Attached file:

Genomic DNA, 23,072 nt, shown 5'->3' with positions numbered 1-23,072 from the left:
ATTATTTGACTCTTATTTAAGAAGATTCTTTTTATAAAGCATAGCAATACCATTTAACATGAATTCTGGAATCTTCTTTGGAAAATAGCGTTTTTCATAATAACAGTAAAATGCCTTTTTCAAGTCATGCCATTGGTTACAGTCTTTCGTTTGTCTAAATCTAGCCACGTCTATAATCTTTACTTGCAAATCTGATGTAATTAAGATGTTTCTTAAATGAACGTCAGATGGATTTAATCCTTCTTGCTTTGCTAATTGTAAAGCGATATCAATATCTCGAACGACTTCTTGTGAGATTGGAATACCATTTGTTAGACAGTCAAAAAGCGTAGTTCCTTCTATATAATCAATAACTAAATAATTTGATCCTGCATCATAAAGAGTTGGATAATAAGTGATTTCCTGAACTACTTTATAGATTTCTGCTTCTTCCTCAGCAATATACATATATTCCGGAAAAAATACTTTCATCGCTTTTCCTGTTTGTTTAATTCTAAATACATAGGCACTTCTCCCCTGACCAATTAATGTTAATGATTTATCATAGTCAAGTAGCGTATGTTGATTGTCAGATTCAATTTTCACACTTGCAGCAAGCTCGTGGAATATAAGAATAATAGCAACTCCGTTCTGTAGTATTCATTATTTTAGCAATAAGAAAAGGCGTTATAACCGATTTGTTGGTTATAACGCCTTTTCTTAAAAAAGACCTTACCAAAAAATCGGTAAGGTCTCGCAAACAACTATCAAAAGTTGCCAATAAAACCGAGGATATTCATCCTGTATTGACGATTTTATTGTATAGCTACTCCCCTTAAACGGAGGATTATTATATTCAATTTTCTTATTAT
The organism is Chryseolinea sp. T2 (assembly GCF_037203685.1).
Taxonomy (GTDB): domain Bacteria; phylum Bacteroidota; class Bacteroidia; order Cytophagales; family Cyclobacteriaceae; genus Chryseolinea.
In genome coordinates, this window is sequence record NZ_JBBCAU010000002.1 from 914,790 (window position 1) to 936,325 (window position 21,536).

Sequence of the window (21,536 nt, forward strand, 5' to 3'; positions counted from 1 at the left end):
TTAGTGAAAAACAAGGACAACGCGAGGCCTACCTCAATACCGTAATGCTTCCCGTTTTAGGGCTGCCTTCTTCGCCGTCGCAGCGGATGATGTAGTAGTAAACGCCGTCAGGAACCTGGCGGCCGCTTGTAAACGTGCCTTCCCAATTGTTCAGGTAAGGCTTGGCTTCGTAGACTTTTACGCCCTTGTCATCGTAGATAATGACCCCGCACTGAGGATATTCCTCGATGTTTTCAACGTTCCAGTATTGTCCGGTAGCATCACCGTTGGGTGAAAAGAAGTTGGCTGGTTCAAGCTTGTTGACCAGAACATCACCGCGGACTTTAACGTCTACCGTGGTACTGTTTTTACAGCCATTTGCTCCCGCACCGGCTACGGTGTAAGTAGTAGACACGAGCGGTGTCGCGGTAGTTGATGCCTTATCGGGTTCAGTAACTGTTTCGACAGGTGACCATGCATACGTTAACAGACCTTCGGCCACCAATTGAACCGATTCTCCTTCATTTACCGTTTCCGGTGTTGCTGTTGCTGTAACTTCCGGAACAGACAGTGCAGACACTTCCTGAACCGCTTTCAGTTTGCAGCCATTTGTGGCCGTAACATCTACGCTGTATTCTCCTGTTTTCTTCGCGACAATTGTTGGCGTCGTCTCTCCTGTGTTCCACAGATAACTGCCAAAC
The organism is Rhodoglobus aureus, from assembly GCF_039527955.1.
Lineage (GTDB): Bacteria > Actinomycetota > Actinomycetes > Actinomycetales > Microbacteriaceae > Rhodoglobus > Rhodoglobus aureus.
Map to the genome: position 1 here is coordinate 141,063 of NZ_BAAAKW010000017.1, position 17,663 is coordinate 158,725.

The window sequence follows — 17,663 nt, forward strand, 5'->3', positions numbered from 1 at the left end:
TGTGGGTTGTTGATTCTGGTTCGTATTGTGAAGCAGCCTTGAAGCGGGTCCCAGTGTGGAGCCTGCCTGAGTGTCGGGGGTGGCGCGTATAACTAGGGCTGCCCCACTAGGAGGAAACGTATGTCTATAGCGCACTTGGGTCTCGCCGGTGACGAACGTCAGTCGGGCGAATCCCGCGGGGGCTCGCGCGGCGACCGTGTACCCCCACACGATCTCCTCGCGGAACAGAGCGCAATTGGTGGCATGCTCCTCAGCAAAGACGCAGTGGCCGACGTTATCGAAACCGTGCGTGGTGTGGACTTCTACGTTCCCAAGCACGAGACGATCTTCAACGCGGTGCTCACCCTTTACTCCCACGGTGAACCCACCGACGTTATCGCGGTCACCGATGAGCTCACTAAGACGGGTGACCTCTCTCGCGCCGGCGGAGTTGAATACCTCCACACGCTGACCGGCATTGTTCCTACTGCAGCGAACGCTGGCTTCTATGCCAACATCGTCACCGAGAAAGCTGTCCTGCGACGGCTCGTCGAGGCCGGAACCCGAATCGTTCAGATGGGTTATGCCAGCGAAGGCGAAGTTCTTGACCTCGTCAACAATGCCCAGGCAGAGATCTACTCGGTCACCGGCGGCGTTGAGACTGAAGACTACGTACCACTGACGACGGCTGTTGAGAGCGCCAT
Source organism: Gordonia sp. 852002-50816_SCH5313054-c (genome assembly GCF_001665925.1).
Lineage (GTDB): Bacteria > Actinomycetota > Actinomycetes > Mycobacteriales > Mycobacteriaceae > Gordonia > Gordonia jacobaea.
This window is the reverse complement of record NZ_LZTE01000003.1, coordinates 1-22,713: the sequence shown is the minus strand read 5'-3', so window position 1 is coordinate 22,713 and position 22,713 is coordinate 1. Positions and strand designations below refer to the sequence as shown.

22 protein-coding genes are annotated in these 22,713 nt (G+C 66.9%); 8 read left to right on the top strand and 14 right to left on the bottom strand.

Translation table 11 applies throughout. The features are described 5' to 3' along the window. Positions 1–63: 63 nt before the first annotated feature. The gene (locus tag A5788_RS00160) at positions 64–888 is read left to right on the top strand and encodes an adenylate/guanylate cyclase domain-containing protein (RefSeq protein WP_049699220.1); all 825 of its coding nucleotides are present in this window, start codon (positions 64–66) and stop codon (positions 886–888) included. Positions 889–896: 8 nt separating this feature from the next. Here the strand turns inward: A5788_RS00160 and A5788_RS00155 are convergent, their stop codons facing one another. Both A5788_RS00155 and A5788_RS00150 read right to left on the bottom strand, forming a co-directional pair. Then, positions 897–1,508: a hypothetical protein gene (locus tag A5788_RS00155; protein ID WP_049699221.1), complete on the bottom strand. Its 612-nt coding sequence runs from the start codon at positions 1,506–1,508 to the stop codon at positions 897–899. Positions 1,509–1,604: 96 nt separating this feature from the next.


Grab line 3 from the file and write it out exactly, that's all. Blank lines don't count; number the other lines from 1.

The organism is Chryseolinea sp. T2 (assembly GCF_037203685.1).